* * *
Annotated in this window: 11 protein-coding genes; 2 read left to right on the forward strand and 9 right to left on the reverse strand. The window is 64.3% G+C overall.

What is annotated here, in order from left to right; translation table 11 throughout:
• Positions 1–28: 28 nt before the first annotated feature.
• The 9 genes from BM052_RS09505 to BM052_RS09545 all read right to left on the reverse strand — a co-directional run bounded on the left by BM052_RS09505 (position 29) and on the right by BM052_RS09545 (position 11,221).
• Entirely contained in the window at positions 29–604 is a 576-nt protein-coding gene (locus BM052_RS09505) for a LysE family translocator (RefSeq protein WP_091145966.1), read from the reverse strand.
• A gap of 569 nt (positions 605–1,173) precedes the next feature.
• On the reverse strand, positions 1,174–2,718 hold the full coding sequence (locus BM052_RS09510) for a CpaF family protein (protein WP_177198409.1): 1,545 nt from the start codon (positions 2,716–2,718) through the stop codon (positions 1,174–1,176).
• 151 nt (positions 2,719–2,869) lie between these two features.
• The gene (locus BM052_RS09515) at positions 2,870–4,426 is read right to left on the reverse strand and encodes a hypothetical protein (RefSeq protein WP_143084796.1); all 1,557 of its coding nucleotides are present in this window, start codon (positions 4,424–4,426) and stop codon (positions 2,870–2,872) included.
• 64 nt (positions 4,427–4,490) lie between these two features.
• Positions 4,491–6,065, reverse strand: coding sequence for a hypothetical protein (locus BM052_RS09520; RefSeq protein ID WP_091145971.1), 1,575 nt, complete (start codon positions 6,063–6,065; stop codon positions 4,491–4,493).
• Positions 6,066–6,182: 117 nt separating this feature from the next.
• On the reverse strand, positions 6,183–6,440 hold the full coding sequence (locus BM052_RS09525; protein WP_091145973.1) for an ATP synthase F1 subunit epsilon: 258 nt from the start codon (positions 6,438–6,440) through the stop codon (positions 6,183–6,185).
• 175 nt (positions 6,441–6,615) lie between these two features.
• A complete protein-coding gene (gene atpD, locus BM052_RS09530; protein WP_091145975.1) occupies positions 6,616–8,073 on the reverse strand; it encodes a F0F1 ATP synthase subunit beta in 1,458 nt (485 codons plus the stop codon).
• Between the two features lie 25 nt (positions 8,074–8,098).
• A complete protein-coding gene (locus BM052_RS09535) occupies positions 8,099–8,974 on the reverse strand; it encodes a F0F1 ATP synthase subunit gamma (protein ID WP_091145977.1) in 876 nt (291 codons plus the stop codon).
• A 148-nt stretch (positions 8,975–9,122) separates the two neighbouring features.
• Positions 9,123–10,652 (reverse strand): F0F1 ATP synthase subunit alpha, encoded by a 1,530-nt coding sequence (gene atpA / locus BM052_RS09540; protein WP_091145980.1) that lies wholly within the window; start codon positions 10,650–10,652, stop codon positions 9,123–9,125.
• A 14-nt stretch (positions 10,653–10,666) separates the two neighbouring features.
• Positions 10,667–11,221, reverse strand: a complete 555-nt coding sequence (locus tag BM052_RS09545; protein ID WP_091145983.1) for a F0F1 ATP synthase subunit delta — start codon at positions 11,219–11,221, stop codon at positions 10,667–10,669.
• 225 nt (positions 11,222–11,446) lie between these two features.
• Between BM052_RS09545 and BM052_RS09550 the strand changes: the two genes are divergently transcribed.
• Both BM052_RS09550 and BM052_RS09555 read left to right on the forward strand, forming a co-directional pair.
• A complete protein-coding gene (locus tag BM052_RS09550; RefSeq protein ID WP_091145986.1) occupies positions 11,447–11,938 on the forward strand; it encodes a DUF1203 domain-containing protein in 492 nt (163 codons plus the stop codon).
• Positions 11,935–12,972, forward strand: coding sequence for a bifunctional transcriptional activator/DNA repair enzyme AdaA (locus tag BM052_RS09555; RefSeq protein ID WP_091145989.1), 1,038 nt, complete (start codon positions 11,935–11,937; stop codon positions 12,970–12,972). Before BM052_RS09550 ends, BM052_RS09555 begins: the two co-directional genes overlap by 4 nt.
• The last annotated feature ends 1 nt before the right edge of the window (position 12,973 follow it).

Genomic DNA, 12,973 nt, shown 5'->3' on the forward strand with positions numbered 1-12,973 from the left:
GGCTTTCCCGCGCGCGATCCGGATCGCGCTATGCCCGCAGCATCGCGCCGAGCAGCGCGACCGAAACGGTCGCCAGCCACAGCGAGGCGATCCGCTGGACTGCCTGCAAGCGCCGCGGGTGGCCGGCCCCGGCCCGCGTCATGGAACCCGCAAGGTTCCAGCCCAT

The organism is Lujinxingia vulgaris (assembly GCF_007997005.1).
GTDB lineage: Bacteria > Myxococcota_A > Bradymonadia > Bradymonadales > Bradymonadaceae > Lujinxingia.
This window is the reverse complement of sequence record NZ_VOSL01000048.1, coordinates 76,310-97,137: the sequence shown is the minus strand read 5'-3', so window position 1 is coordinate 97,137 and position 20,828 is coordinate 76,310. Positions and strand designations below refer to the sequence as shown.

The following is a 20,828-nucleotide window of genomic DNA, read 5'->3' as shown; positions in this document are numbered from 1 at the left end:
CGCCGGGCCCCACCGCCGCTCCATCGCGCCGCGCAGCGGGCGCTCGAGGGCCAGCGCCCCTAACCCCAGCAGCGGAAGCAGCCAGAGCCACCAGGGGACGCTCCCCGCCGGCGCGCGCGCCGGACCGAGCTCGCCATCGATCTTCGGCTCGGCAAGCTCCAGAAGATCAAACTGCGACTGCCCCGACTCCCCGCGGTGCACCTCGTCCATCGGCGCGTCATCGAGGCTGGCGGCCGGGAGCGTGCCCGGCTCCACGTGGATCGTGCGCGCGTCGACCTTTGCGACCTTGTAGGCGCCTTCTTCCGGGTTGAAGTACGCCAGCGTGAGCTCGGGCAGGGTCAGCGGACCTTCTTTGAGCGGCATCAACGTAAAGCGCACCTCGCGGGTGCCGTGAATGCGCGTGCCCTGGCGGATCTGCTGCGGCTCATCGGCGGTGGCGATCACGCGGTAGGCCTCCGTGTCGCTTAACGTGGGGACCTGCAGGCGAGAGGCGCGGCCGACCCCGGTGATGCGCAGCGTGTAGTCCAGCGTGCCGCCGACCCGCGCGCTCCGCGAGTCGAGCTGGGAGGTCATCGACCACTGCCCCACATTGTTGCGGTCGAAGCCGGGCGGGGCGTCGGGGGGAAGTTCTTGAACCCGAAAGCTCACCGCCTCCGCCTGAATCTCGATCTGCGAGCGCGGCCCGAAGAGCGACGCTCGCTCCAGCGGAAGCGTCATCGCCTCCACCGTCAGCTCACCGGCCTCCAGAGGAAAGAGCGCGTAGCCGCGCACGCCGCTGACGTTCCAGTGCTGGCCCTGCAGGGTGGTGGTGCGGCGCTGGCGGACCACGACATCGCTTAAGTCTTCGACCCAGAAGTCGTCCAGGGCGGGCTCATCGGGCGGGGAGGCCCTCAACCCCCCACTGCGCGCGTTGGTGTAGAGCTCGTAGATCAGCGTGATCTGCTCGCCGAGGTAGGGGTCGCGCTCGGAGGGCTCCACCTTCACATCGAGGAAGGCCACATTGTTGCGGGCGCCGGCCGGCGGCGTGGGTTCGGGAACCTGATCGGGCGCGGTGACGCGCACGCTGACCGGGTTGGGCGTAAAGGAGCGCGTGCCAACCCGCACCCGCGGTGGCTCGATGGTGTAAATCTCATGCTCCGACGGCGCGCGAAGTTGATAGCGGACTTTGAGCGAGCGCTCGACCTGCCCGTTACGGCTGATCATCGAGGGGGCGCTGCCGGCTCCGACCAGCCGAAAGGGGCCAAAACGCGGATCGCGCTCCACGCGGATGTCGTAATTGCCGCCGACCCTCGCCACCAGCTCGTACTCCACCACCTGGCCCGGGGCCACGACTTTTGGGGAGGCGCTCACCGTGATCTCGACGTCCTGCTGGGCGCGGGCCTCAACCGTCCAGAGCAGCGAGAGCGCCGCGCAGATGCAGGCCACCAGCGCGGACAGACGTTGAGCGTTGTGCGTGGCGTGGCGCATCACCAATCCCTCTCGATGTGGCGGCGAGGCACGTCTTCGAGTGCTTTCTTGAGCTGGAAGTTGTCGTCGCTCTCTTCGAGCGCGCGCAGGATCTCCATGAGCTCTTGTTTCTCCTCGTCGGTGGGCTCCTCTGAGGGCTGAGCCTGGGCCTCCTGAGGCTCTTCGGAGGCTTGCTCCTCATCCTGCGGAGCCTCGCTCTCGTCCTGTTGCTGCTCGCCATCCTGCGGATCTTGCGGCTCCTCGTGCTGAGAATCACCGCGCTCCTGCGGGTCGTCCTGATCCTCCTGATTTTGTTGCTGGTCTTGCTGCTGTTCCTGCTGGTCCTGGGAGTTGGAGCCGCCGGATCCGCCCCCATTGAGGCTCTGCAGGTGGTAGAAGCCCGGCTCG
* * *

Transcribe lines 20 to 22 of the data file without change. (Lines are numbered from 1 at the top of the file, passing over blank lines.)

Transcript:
• A 14-nt stretch (positions 10,653–10,666) separates the two neighbouring features.
• Positions 10,667–11,221, reverse strand: a complete 555-nt coding sequence (locus tag BM052_RS09545; protein ID WP_091145983.1) for a F0F1 ATP synthase subunit delta — start codon at positions 11,219–11,221, stop codon at positions 10,667–10,669.
• 225 nt (positions 11,222–11,446) lie between these two features.